Israel seals its borders to all foreigners amid coronavirus outbreak

Israeli citizens, permanent residents still allowed in, but non-nationals, even those who can quarantine, now barred; border crossings with Egypt, Jordan sealed

People wear face masks arrive at Ben Gurion International Airport on March 11, 2020. (Flash90)
People wear face masks arrive at Ben Gurion International Airport on March 11, 2020. (Flash90)

Israel announced Wednesday that it was barring all foreigners from entering the country to curb the spread of COVID-19.

As of March 12, only non-Israeli nationals who could prove an ability to self-quarantine in accordance with Health Ministry directives have been allowed into the country. Under the new ban, which took effect immediately, even those able to self-quarantine will be denied entry to Israel.

The Population Immigration and Border Authority, which announced the new policy, said the entry ban was recommended by the Health Ministry and will apply to all international border crossings.

“After receiving the recommendation of the Health Ministry, it was decided that beginning today, the entry of foreigners who are not Israeli citizens or [permanent] residents will not be allowed,” the authority said in a statement.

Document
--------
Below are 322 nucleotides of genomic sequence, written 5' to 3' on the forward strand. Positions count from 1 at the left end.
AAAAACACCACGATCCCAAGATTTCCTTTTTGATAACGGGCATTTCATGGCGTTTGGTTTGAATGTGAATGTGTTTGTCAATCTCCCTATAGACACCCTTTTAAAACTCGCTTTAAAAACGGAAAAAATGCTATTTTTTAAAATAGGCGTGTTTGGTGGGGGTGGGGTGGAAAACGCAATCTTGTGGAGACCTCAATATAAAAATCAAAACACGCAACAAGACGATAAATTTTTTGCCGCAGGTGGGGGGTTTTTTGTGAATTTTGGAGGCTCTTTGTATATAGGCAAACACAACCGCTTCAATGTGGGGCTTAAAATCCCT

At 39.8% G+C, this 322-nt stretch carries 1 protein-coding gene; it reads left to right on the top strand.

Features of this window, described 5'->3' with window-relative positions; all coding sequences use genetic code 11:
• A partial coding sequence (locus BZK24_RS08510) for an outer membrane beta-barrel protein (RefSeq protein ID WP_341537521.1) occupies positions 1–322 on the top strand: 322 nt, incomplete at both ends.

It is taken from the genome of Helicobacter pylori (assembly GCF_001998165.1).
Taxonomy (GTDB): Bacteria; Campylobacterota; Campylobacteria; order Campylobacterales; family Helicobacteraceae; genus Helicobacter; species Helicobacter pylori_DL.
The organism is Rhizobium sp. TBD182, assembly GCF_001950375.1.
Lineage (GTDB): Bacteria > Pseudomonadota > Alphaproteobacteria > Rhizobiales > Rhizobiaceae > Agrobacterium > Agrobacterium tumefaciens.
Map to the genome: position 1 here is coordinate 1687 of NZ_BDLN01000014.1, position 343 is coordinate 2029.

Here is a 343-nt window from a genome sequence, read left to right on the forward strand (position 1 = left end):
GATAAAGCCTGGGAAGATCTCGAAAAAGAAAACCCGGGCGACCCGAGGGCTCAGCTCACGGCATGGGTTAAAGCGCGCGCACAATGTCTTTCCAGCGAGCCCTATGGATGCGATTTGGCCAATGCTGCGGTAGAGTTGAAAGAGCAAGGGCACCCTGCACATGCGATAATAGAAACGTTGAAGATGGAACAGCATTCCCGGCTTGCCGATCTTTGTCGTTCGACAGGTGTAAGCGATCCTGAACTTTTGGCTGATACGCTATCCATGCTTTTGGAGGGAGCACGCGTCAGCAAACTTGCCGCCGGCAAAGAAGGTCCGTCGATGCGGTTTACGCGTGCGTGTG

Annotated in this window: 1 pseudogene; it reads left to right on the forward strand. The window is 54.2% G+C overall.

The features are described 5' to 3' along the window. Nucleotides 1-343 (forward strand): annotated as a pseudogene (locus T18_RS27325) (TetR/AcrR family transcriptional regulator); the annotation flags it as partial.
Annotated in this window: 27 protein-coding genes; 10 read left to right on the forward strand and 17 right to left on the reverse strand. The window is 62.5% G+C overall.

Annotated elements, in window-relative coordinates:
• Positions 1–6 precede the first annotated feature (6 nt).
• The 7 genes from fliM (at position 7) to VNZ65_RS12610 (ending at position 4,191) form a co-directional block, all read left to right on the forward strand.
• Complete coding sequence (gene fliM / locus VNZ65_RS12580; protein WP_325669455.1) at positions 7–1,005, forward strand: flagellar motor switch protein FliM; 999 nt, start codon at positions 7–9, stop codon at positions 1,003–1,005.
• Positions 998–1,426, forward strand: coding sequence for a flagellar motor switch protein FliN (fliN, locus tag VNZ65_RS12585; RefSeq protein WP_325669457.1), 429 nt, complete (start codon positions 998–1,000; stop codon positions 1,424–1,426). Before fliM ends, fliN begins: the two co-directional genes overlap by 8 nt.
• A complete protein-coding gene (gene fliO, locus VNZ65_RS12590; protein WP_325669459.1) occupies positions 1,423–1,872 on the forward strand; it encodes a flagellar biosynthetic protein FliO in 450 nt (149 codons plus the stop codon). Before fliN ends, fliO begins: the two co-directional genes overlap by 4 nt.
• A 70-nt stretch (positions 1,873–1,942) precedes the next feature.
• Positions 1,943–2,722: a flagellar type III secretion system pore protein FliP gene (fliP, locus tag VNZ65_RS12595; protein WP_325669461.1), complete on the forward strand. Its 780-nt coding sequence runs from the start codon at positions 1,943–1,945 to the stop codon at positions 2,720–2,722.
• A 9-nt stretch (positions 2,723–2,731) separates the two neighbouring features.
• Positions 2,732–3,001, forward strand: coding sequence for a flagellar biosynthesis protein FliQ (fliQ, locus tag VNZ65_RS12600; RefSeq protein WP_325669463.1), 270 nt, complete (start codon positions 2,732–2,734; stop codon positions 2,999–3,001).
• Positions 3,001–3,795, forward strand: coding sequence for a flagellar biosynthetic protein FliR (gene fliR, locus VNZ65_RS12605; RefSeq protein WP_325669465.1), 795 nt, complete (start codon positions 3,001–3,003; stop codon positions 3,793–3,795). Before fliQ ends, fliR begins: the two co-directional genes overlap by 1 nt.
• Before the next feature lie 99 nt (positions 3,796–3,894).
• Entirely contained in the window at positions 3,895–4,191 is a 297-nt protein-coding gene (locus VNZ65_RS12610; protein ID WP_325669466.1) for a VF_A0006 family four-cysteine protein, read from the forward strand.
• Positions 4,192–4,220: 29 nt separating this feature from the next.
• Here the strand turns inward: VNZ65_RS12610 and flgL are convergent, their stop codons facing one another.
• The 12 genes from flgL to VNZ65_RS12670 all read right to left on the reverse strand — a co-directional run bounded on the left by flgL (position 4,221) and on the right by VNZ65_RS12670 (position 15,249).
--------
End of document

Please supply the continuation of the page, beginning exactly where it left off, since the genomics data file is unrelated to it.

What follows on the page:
It said an exception would be made for non-nationals whose “center of life is in Israel,” without elaborating.

The new entry ban appeared to be one of the strictest yet adopted by any country since the first cases of COVID-19 emerged in China in December before spreading across the globe.

The Yitzhak Rabin Border Terminal at the Wadi Araba crossing between Israel and Jordan. (CC BY 2.5, Wikipedia, NYC2TLV)

Also Wednesday, Interior Minister Aryeh Deri ordered the closure of Israel’s border crossings with Egypt and Jordan.

The order will apply to the Yitzhak Rabin Border Crossing between Eilat and Aqaba and the Jordan River Crossing near the northern Israeli city of Beit She’an, as well as the Taba crossing on the Egyptian border.

Wednesday’s moves came as Israel adopted increasingly stringent measures to contain the virus, with Israelis ordered Tuesday to remain at home unless they need to leave for work, supplies or other essential reasons.

Other restrictions include limitations on public transportation and bans on public gatherings of over 10 people.

Public Security Minister Gilad Erdan said Wednesday a complete lockdown of the country was “inevitable.”

Workers wearing protective equipment against the coronavirus disinfect a public playground in the central coastal city of Bat Yam on March 18, 2020. (Flash90)

As of Wednesday, there have been 433 confirmed cases of COVID-19 in Israel.

There have been no deaths in the country from the virus, but six people infected are in serious condition.

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